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    \$\begingroup\$ @MSalters No, there is no concept of time for an ideal diode. And certainly there is no requirement that the diode spend part of its life in reverse bias. On the other hand, in reverse bias an ideal diode passes exactly zero current so your "active circuitry" causes the diode to be non-ideal. Ideal means ideal, not sometimes ideal. \$\endgroup\$ Commented Jun 20, 2022 at 10:39
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While continuing a research on the topic, I've stumbled upon this chip: LM74610.

enter image description here

So, here is a simple answer: yes, it is absolutely possible to make 2-terminal "ideal" diode. Note the term in parenthesis denoting the usual approximation of the theoretical abstraction.

Not surprisingly it works by harvesting energy of the load current, just as @Kubahasn'tforgottenMonica suggested.

The chip requires only external MOSFET and a storage capacitor to work inline. The FETs are routinely embedded into PMICs (see LM66100 for example). I suspect capacitor can be embedded as well, or at least bonded to the die in production. This makes a single 2-terminal device perfectly plausible and not too expensive or hard to manufacture.

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    \$\begingroup\$ This circuit has a periodic >0.7V glitch to recharge the boost capacitor. Not quite ideal, but, it is a clever circuit. I'd rather stick with the circuit @Ste Kulov referenced in the comments of your original post due to simplicity and that it can be used above 45V reverse voltage limitation the LM74610 has. \$\endgroup\$
    – qrk
    Commented Jun 16, 2022 at 21:58
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    \$\begingroup\$ So what is the voltage from Vin to Vout during operation? Does the circuit require an ideal MOSFET in order to function as an ideal diode? \$\endgroup\$ Commented Jun 16, 2022 at 22:51
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    \$\begingroup\$ @ElliotAlderson Either ideal MOSFET or a pinch of fairy dust :) The way I understand datasheet, the gate is switched off with 2% duty cycle, which increases voltage drop to that of a body diode, allowing charge pump to steal some power. The rest 98% of time the voltage drop is defined by Rds(on) of the MOSFET. \$\endgroup\$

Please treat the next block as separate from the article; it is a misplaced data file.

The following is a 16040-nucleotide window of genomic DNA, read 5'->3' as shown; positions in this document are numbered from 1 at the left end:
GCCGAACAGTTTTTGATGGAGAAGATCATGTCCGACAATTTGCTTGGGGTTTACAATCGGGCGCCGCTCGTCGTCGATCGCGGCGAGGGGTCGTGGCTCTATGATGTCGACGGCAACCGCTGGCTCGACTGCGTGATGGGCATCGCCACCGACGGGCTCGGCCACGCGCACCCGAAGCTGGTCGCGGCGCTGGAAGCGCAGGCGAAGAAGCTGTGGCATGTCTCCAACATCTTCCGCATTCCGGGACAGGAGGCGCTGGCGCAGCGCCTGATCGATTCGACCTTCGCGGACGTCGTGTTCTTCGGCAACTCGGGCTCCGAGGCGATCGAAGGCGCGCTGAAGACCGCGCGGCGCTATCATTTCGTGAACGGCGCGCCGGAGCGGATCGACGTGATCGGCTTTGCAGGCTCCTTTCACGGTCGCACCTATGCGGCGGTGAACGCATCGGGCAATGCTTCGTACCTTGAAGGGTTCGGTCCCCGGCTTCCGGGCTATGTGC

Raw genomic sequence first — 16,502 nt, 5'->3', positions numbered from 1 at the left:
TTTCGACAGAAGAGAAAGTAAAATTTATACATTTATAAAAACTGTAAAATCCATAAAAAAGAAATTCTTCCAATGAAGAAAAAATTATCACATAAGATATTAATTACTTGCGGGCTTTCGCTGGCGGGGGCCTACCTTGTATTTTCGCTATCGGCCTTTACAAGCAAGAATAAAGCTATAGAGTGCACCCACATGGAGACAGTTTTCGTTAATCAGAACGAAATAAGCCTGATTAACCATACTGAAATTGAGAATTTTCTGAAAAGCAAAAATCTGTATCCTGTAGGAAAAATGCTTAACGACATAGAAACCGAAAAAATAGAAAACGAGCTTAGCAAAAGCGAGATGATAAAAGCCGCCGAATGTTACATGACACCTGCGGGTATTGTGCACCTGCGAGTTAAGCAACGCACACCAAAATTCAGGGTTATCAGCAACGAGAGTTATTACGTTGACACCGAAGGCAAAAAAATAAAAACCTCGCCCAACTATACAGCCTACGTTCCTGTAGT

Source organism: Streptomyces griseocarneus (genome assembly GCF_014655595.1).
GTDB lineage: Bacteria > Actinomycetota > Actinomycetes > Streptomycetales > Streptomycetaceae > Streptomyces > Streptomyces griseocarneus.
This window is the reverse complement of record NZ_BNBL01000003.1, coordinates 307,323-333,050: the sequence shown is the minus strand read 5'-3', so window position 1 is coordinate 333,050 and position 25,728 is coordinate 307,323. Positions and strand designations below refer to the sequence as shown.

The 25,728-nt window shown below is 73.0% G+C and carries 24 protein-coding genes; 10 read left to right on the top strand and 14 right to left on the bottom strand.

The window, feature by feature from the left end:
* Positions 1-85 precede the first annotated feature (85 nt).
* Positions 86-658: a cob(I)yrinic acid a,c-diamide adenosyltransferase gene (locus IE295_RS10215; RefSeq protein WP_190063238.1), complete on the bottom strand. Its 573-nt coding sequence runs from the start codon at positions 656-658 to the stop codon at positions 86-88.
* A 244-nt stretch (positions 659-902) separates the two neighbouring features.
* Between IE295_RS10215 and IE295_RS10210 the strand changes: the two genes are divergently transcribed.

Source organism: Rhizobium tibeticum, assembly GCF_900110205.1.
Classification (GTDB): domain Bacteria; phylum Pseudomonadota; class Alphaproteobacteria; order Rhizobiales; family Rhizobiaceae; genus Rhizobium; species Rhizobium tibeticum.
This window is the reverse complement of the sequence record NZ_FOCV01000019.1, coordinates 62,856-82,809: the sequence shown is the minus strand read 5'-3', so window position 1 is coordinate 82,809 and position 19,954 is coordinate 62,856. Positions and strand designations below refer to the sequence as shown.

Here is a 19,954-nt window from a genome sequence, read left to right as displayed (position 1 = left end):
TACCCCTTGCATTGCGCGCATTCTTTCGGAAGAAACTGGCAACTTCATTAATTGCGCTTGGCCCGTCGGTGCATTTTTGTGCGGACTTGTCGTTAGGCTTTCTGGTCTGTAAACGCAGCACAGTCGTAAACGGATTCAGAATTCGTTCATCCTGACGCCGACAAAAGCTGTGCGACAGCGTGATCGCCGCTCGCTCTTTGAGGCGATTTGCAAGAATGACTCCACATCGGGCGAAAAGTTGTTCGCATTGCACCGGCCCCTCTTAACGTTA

– Maple
    Commented Jun 16, 2022 at 23:12
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Consider a hypothetical ideal inline diode. Connect it in series with a resistor and a DC motor. The diode would rectify Johnson noise from the resistor, thus powering the motor, turning heat into work without a heat sink. This is a Maxwell's Demon for electrons, and violates the Second Law of Thermodynamics. Since the 2nd law is solidly verified physics, anyone who devises such a thing and proves that it works is guaranteed fame and fortune. Given that it has not happened, I expect it never will.

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  • \$\begingroup\$ Ha! This is nice mental exercise. The problem is, it equally applies to 3-terminal ideal diodes, which do exist and widely used, thanks to generally accepted relaxed definition of "ideal" \$\endgroup\$
    – Maple
    Commented Jun 16, 2022 at 19:57
  • \$\begingroup\$ @Maple 3-terminal ideal diodes pass a small amount of current to the third terminal. That power consumption is sufficient to satisfy thermodynamics. \$\endgroup\$
    – John Doty
    Commented Jun 16, 2022 at 23:43
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No, there are no ideal diodes, just as there are no other ideal elements but you can use a diode with a lower drop.

enter image description here Source: https://pediaa.com/difference-between-schottky-and-zener-diode/

Another option is to use a mosfet to do power blocking:
Equivalent ideal diode circuit analysis

Reverse polarity protection - PMOS vs Schottkey diode

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No, for the reasons explained in other answers, but there are some things, like the TI SM74611, that get damn close.

The internal charge pump means that it injects a bit of switching noise, and it's probably quite slow, but they claim 26 mV forward voltage at 8 A, far better than any normal diode could achieve.

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    \$\begingroup\$ Please put the part number in your answer, right now it risks being deleted as a link-only answer. (The test is whether the answer remains useful if links are stripped out; yours is in a borderline category where a screenshot is useless but as long as the link URL remains readable, even if it cannot be followed, it still has some information. But better to indicate what part you're discussing directly in the text.) \$\endgroup\$
    – Ben Voigt
    Commented Jun 16, 2022 at 21:34